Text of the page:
If you are a high school physics student, then there will be chances that you have encountered the set of five **SUVAT equations**. These equations belong to motion (known as kinematics equations) and are used when acceleration remains constant. Many students commit these equations to memory without fully grasping their origins. Get help from the **GCSE Physics Tutor** at Bright Mind Tutors to learn easy ways to revise SUVAT Equations. In this blog post, we will demonstrate** SUVAT formulas** using different examples.

**SUVAT Equations**

v=u+at

s=(u+v)/2(t)

v^{2}=u^{2}+2as

s=ut+1/2at^{2}

s=vt−1/2at^{2}.

The **SUVAT equation** has total five variables: displacement (s), initial velocity (u), final velocity (v), acceleration (a), and time (t). It’s important to note that these variables are all vectors, possessing both magnitude and direction. Consequently, a positive value shows motion in one direction (e.g., upwards), while a negative value shows motion in the opposite direction (e.g., downwards).

**s is displacement:**The distance covered in a particular direction from an initial position. If the distance is traversed in the opposite direction, the displacement will be negative.**u is initial velocity and v is final velocity:**Starting and ending velocities are noted in the designated direction. Entities moving in the opposing direction exhibit negative velocity values.**a is acceleration:**Positive values of acceleration indicate an increase in velocity in the designated direction. Conversely, negative values denote a decrease in velocity in that direction, signifying deceleration or slowing down.**t is time:**This pertains to the entirety of the motion, from its initiation to its end.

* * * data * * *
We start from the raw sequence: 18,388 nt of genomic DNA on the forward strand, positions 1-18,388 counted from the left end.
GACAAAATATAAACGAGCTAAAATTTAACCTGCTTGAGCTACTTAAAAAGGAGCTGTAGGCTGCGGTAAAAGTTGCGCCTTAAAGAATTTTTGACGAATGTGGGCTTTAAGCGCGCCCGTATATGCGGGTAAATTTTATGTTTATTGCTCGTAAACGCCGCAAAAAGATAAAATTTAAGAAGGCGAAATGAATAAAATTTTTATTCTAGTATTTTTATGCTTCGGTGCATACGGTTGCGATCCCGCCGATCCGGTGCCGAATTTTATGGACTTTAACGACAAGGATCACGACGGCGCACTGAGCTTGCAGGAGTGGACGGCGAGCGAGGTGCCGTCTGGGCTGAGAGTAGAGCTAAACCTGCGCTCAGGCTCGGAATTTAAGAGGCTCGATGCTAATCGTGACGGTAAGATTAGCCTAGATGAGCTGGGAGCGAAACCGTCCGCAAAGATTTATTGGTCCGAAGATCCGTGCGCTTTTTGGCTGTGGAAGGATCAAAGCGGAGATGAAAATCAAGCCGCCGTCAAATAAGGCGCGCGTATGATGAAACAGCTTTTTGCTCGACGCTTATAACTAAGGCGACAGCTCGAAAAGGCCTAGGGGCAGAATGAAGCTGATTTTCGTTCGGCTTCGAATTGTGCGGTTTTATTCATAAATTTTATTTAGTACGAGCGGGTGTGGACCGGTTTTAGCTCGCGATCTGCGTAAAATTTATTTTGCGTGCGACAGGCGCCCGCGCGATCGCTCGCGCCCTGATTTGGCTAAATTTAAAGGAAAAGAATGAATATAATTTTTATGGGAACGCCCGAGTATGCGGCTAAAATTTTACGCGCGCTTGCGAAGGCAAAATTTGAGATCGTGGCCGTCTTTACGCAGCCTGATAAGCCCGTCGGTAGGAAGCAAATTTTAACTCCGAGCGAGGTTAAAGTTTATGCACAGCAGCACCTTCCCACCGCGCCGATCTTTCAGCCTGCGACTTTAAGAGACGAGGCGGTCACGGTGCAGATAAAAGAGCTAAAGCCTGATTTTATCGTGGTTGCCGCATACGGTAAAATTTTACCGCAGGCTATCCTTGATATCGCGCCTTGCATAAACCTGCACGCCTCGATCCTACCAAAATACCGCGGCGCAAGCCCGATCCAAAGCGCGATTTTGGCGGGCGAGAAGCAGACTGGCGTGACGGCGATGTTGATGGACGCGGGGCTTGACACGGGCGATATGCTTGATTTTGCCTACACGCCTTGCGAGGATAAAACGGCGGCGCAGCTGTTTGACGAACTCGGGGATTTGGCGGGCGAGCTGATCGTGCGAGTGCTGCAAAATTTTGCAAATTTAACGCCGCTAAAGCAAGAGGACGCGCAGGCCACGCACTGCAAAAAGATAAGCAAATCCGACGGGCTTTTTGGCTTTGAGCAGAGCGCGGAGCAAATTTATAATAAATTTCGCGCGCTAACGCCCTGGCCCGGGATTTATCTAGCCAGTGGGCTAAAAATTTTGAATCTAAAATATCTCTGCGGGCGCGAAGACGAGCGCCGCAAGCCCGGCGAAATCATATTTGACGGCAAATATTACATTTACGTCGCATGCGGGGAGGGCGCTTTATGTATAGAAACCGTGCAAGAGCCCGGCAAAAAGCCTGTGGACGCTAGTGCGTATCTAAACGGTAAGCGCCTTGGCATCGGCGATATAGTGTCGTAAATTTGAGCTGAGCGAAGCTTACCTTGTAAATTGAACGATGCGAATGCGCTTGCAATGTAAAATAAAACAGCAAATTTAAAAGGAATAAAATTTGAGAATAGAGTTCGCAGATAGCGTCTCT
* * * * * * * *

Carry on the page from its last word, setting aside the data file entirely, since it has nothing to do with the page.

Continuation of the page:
**Examples with SUVAT Equation**

- If a car starts with an initial velocity of 10 m/s and experiences an acceleration of 5 ms
^{-2}for a duration of 3 seconds, what is its velocity when the acceleration stops?

From the question, we know the following values of some of the variables.

s=?

u=10

v=?

a=5

t=3

From the provided values, we know the need to use the **SUVAT formulas** v=u+at to determine v. Upon substitution, we derive:

V = u+at,

= 10 + ( 5 × 3),

= 25 ms^{-1}.

Thus, the car is traveling at a velocity of 25 ms^{-1} when it stops to accelerate.

- If a cyclist travels from point A to point B in 6 seconds, starting with an initial velocity of 5 ms
^{-1}at point A and reaching a final velocity of 10 ms^{-1}at point B, what is the distance between points A and B in meters?

Given the question, we have values for some variables. It’s beneficial to list down the known values as follows:

s=?

u=5

v=10

a=?

t=6

From this list, we recognize the use of the equation s= (u+v)/2(t) to determine s. Upon substitution, we derive:

s= (u+v)/2t

= (5+10)2×6

= 45m

Therefore, the distance from point A to point B is 45 meters.

- Imagine a scenario where a car begins its motion from a stationary position with consistent acceleration, traveling from point A to point B. It requires 2/3 of a minute to reach point B, at which juncture it’s moving at a speed of 60 kmh
^{-1}. Determine the distance between points A and B.

Upon initial observation, it’s evident that the final velocity, v, and the time, t, are not expressed in SI units. Consequently, we must convert them into SI units utilizing the conversions 1 km =1000 m, 1 hour = 60 × 60 s = 3600 s, and 1 minute = 60 s. Thus, for v, we have:

60kmh^{−1}=60×1000÷3600ms^{−1},

=50/3ms^{−1}.

For t, we have

2/3minute=2/3×60s,

=40s.

Now what we know is

s=?

u=0

v=50/3

a=?

t=40

Observe that u =0 since the car starts from a stationary position. Given the list of values, it is evident that we should employ the equation s=(u+v)/2t to determine s. Upon substitution, we derive:

s=(u+v/2)t,=(0+5/3)/2×40,

=100/3m.

The distance from A to B is 100/3m.

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